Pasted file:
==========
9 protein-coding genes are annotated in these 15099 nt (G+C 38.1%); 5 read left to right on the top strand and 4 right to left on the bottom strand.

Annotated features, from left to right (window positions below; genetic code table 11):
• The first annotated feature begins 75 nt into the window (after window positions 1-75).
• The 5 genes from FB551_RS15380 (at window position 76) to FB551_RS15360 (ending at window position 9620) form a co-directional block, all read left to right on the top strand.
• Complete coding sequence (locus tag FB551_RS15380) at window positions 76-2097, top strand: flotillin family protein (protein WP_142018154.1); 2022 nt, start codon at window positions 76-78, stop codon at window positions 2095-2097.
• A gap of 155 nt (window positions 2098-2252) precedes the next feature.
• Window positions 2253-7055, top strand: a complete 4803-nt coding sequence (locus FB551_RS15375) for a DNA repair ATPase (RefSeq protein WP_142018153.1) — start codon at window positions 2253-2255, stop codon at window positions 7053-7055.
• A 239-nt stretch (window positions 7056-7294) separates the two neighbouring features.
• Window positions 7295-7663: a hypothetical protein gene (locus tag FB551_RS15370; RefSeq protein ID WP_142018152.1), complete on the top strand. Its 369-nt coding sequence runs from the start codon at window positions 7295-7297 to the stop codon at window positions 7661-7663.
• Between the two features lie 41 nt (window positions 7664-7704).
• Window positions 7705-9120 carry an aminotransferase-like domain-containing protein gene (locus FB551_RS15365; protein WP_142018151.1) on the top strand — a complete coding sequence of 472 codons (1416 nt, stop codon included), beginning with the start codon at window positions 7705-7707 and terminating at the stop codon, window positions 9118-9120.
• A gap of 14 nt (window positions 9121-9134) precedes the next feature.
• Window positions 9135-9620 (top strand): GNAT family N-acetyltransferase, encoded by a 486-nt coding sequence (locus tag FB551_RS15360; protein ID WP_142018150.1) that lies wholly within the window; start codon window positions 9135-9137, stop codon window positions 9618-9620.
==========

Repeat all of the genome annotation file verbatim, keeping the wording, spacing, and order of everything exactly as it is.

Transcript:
9 protein-coding genes are annotated in these 15099 nt (G+C 38.1%); 5 read left to right on the top strand and 4 right to left on the bottom strand.

Annotated features, from left to right (window positions below; genetic code table 11):
• The first annotated feature begins 75 nt into the window (after window positions 1-75).
• The 5 genes from FB551_RS15380 (at window position 76) to FB551_RS15360 (ending at window position 9620) form a co-directional block, all read left to right on the top strand.
• Complete coding sequence (locus tag FB551_RS15380) at window positions 76-2097, top strand: flotillin family protein (protein WP_142018154.1); 2022 nt, start codon at window positions 76-78, stop codon at window positions 2095-2097.
• A gap of 155 nt (window positions 2098-2252) precedes the next feature.
• Window positions 2253-7055, top strand: a complete 4803-nt coding sequence (locus FB551_RS15375) for a DNA repair ATPase (RefSeq protein WP_142018153.1) — start codon at window positions 2253-2255, stop codon at window positions 7053-7055.
• A 239-nt stretch (window positions 7056-7294) separates the two neighbouring features.
• Window positions 7295-7663: a hypothetical protein gene (locus tag FB551_RS15370; RefSeq protein ID WP_142018152.1), complete on the top strand. Its 369-nt coding sequence runs from the start codon at window positions 7295-7297 to the stop codon at window positions 7661-7663.
• Between the two features lie 41 nt (window positions 7664-7704).
• Window positions 7705-9120 carry an aminotransferase-like domain-containing protein gene (locus FB551_RS15365; protein WP_142018151.1) on the top strand — a complete coding sequence of 472 codons (1416 nt, stop codon included), beginning with the start codon at window positions 7705-7707 and terminating at the stop codon, window positions 9118-9120.
• A gap of 14 nt (window positions 9121-9134) precedes the next feature.
• Window positions 9135-9620 (top strand): GNAT family N-acetyltransferase, encoded by a 486-nt coding sequence (locus tag FB551_RS15360; protein ID WP_142018150.1) that lies wholly within the window; start codon window positions 9135-9137, stop codon window positions 9618-9620.